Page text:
Douc langur has a very distinctive color. It is the most beautiful langur in the world. There are 5 different colors shading across its body. Its head is gray in color. The color of the center of its forehead is black-gray to maroon shade. Its beard, tail, and bottom are white in color. Its face is yellow in color. Male douc langur is twice bigger than female. Male has two white hair tufts at its rump but female does not have. It likes to rest after eating. It is quite difficult to be raise. Newborn is gold in color like any other langurs.
HABITAT AND ECOLOGY The Red-shanked Douc is associated with primary and secondary evergreen and semi-evergreen forests in both broadleaf and mixed broadleaf-coniferous forest, from lowland to montane habitats (recorded up to 1600 m a.s.l. in Lao PDR) and also associated with forests on limestone (e.g., in Hin Namno NPA and Phong Nha Ke Bang NP) (Nadler et al. 2003; Coudrat et al. 2012). The Red-shanked Douc is diurnal and arboreal but occasionally come to the ground as evinced by a number of camera-trap pictures within its range. The species has been very little studied in the wild with only two long-term (>12 months) studies, and other opportunistic observations (Lippold 1998; Phiapalath 2009; Ulibarri 2013). The diet of Red-shanked Douc consists mainly of leaves (consistently with a highest percentage of young leaves), followed by fruits/seeds, flowers, bark/pith (Nadler et al. 2003; Phiapalath 2009; Ulibarri 2013). The group dynamics of the species remain little understood. Studies suggest the species has a modular society characterized by fission-fusion of several one-male units gathering and dividing daily (Ulibarri 2013; Long Thang Ha pers. comm. 2015). Because of this apparent group dynamics observed in the species and genus, home range is challenging to assess and needs to be distinguished between home range of the unit vs. home range of the group (i.e., fusion of >1 units). In Lao PDR, the average home range for two groups (of 19 and 39 individuals, both comprising between 2 to 3 units) was estimated at 3 km² (Phiapalath 2009). In Viet Nam, home range of a group (21 individuals, including three units) was estimated at 36 ha (Ulibarri 2013). The striking contrast between these two estimates calls for additional long-term studies on the species. In Viet Nam, it was found that the fission–fusion pattern is strongly related to the daily activity budgets, food availability and rainfall (Ulibarri 2013). Average size of a unit was 6.5 individuals, average size of a group was 18 individuals, and groups averaged ~3 units/group. Units were one-male/multi-female and multi-male/multi-female (Ulibarri 2013). The annual activity budget of P. nemaeus was estimated in limestone forest in Lao PDR at 40% feeding, 10% moving, 33% resting, 5% socialising and 14% other activities (Phiapalath 2009). In Viet Nam, in a coastal evergreen forest, the species spent 35% ‘inactive’, 29% moving, 22% socialising, 14% feeding and 1% self-grooming (Ulibarri 2013). Additional research needs to be done on the ecology of the species to clarify its home range, group dynamics, diet and nutritional requirements.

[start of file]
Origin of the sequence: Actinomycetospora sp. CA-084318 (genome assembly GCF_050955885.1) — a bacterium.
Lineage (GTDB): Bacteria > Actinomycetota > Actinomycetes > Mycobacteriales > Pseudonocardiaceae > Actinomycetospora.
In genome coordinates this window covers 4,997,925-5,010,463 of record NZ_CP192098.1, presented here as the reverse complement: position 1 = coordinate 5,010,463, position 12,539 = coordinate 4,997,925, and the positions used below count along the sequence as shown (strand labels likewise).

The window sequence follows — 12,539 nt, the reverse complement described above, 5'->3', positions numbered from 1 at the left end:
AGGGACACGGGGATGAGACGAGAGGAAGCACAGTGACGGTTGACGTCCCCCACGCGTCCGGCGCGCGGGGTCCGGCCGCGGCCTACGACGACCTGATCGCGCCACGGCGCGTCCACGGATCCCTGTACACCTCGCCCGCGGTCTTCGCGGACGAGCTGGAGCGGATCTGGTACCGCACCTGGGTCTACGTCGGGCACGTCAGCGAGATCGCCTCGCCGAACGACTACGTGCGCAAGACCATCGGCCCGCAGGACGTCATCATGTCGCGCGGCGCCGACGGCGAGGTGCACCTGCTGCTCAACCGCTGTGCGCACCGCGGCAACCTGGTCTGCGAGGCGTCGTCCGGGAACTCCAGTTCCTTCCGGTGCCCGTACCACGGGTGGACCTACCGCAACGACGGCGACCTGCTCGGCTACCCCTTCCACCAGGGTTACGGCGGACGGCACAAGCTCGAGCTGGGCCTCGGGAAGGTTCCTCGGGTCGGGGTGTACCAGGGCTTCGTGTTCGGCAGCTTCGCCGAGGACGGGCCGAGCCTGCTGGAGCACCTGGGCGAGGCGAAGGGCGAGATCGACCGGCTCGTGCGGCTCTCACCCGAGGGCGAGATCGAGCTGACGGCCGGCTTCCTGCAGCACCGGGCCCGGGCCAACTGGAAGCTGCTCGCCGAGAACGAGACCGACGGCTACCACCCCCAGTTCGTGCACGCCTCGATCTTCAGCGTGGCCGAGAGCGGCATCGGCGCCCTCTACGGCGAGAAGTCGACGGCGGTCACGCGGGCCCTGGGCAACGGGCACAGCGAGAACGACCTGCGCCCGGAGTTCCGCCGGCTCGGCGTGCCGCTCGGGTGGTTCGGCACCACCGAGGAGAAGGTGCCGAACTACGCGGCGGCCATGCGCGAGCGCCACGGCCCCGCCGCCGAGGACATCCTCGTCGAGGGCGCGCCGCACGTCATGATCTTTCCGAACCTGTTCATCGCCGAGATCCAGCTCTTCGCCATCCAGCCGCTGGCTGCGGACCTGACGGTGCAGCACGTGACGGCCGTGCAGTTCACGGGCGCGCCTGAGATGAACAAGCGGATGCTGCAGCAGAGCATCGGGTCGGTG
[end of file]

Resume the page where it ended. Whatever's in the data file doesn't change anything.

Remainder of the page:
It eats leafs and treetops like any other langurs.
Douc langur is taciturn and likes to stay in a group.
This species is listed on CITES Appendix I. In Viet Nam, the species is legally protected under Appendix 1B of Decree 32 (2006) and Appendix I of Decree 160 (2013). In Lao PDR, the species is legally protected under the ‘Prohibited’ category of the list of threatened species, and the Wildlife and Aquatic Law (2007). In Cambodia, the species is protected under the Cambodian Forestry Law under which it is listed as “Rare” (2002). Red-shanked Douc is found in a number of National Protected Areas across its range, but unless there is international involvement in conservation efforts, NPAs are typically poorly managed. Those with ongoing conservation efforts where P. nemaeus occurs (as of 2015) include: In Lao PDR: Nakai-Nam Theun NPA; Hin Namno NPA; Laving–Laveun NPA; corridors between Xe Pian-Dong Ampham and Dong Ampham-Xe Sap NPAs; Xe Sap NPA; Koung Xe Nongma Provincial Protected Area. Many others with records from the 1990s have not received appropriate subsequent survey, but it would be rash to assume the species persists in all such areas. Nonetheless, it has probably not yet been eradicated from all of them. In Viet Nam: two Saola Nature Reserves; Bach Ma NP; Son Tra NR; Phong Nha Ke Bang NP; Chu Mom Ray NP; Phong Dien NR, Dak Rong NR. In Cambodia: Virachey NP. Conservation organizations specifically focussing on the study and/or conservation of the species are: Project Anoulak in Nakai-Nam Theun NPA, Lao PDR (www.conservationlaos.com), Southern Institute of Ecology (SIE) in Son Tra NR Viet Nam, GreenViet in Son Tra NP, Viet Nam (http://en.greenviet.org/), The Douc Langur Foundation (http://douclangur.org/) in Viet Nam, Endangered Primate Rescue Centre (captive population), Viet Nam.
CLASS : Mammalia
ORDER : Primates
FAMILY : Cercopithecidae
GENUS : Pygathrix
SPECIES : Red-shanked Douc Langur (Pygathrix nemaeus)
Conservation status : Critically Endangered
There is no certain mating behavior. Gestation period is around 196 days. One litter contains only one young.
Update : 11 April 2017